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editorial

Harassment rules should apply to adjuncts, contract workers

In an economy increasingly built on freelance work, independent contractors are routinely told to have thick skins; stay upbeat, career experts advise, even if your proposal is rejected or your calls and e-mails aren’t promptly returned. Yet far worse indignities can come into play. A recent harassment scandal in the seemingly sedate world of science blogging showed that even in new media women may confront retrograde behavior. But the episode also highlighted how vulnerable freelancers are to abuses — and how the obligation to network at all costs may keep them from speaking up.

Last month, an editor named Bora Zivkovic resigned from Scientific American magazine after blogger Monica Byrne publicly identified him as the initiator of an uncomfortable exchange: Byrne had gone to what she assumed was a business meeting with Zivkovic, a prominent science journalist, only to have him drop innuendoes about his own love life. After the meeting, he apologized — sort of — and Byrne recalled trying to rationalize working for him despite her discomfort because she hoped he would promote her work. A colleague of Zivkovic’s, Hannah Waters, came forward to describe similar incidents with him — which she, too, initially tried to minimize. Zivkovic has indicated that he doesn’t disputeeither woman’s account.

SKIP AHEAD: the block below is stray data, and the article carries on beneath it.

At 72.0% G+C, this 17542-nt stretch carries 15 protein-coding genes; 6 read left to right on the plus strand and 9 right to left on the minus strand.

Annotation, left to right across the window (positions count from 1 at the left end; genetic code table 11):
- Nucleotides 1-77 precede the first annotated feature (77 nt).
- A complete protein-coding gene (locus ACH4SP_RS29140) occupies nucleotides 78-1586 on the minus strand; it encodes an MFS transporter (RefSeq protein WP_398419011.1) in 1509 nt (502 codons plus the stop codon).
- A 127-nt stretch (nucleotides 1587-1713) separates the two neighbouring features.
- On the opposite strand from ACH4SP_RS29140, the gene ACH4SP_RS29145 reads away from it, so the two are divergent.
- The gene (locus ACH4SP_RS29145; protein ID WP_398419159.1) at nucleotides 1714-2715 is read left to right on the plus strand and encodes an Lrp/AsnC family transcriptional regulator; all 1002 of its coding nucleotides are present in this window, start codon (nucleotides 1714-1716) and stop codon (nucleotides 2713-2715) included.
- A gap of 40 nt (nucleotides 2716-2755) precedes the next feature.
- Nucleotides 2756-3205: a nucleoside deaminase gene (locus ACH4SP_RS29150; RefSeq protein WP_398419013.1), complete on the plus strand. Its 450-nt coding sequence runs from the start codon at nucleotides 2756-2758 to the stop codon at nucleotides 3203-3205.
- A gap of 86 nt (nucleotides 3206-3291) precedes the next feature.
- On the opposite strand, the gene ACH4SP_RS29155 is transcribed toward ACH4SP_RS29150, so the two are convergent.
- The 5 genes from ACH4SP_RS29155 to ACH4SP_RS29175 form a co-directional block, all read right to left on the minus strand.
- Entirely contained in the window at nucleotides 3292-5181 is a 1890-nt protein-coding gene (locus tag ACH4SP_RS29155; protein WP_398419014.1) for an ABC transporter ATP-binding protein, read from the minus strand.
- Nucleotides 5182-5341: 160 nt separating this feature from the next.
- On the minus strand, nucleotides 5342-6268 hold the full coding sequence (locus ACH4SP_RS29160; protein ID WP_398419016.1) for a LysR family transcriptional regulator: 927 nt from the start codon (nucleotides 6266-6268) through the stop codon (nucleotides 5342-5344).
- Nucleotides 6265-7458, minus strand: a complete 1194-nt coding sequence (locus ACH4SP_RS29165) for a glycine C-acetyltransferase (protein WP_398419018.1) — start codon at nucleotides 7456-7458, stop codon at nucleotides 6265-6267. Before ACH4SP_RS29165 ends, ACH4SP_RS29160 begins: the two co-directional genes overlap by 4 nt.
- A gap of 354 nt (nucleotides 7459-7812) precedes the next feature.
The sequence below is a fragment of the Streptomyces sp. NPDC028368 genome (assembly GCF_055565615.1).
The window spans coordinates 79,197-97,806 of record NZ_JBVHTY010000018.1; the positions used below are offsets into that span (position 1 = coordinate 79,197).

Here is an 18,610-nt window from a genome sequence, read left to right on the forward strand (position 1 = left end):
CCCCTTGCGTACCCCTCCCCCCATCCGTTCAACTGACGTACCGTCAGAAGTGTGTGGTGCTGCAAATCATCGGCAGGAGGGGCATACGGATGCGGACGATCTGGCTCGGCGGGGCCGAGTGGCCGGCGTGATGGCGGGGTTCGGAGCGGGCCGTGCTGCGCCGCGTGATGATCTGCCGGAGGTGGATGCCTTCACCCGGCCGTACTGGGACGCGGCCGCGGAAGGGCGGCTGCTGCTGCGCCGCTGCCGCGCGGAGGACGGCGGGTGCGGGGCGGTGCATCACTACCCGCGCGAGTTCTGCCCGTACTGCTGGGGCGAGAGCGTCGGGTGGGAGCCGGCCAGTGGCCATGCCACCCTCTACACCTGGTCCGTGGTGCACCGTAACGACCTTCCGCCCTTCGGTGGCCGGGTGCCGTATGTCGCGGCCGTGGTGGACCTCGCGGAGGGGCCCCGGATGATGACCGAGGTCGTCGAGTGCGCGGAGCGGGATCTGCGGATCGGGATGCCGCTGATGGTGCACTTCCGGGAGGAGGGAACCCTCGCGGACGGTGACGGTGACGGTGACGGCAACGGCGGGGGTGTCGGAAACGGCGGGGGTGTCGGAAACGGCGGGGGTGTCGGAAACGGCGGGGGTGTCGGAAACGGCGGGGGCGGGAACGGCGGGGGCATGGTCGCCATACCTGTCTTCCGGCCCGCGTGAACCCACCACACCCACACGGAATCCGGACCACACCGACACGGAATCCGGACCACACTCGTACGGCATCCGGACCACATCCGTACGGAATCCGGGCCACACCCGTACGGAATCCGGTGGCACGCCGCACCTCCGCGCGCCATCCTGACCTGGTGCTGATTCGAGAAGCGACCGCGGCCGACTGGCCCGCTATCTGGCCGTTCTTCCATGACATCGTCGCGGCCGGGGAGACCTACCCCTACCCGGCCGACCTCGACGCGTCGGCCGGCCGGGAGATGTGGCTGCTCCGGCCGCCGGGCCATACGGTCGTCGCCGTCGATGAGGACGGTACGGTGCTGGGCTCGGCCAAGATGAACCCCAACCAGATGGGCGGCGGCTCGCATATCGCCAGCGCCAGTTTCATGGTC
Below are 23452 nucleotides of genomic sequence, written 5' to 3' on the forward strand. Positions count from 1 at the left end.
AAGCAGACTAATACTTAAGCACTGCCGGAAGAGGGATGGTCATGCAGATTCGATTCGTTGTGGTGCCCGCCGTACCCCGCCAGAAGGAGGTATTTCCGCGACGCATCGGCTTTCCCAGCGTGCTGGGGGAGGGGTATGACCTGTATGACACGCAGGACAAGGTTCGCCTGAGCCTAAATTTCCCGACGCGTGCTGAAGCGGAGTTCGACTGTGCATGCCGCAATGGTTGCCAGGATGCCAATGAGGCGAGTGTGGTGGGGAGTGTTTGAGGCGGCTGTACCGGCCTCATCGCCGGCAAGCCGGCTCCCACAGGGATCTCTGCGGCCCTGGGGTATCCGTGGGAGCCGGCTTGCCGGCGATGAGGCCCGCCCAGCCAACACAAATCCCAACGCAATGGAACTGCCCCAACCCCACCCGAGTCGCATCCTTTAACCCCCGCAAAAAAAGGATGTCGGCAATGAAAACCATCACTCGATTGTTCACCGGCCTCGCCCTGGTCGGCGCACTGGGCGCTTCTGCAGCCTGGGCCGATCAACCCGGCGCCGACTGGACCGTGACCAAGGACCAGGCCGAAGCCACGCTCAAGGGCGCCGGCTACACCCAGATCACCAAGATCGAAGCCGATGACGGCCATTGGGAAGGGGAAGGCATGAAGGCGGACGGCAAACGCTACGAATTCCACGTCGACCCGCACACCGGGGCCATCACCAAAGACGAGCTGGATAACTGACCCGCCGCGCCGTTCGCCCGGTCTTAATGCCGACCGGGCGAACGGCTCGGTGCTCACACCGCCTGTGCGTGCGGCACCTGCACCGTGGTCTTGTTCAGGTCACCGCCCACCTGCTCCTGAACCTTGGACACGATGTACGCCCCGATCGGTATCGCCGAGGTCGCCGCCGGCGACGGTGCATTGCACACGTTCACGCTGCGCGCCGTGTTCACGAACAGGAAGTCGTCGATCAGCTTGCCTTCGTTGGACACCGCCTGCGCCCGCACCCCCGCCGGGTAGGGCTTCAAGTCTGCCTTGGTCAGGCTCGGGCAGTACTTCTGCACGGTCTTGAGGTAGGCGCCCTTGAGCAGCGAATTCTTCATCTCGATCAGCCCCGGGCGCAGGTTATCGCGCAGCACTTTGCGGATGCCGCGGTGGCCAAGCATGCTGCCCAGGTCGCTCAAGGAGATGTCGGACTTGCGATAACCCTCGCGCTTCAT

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Notably, these incidents only came to light in connection with another dust-up: Biologist Danielle Lee, who writes a Scientific American blog called “The Urban Scientist,” cordially turned down a request to contribute to another blog because she didn’t want to write for free. She received a bizarre, heated response from the editor involved: “Are you an urban scientist or an urban whore?” Taken aback, Lee posted about the incident for her Scientific American blog. But the magazine’s editors took it down because, they said, they couldn’t immediately verify the facts in it. The furor over that decision is what led Byrne to go public. (Lee’s post was eventually restored.)

These incidents are disturbing on their own terms; the women involved write movingly of how feeling flattered by outside attention to their work decays into a sense of humiliation.

To prevent these situations, many companies have anti-harassment policies to protect outside contractors and contributors, but they only go so far; indeed, Scientific American had such a policy.

Moreover, these incidents also shine a light on the delicate position of independent contractors more generally. Across a variety of industries — academia, media, and many more — employment relationships are taking on a less permanent, more transactional quality. Workers who never go into any office become highly dependent on individual managers, editors, and other supervisors. When these gatekeepers behave inappropriately, freelancers may decide to put up with it to avoid hurting their reputations or their prospects for getting future work.

Which makes people who draw attention to their own mistreatment all the more courageous. Ironically, Zivkovic put it most succinctly: “Kudos to [Byrne] and [Waters],” he wrote on Twitter, “for having the courage to speak up.”

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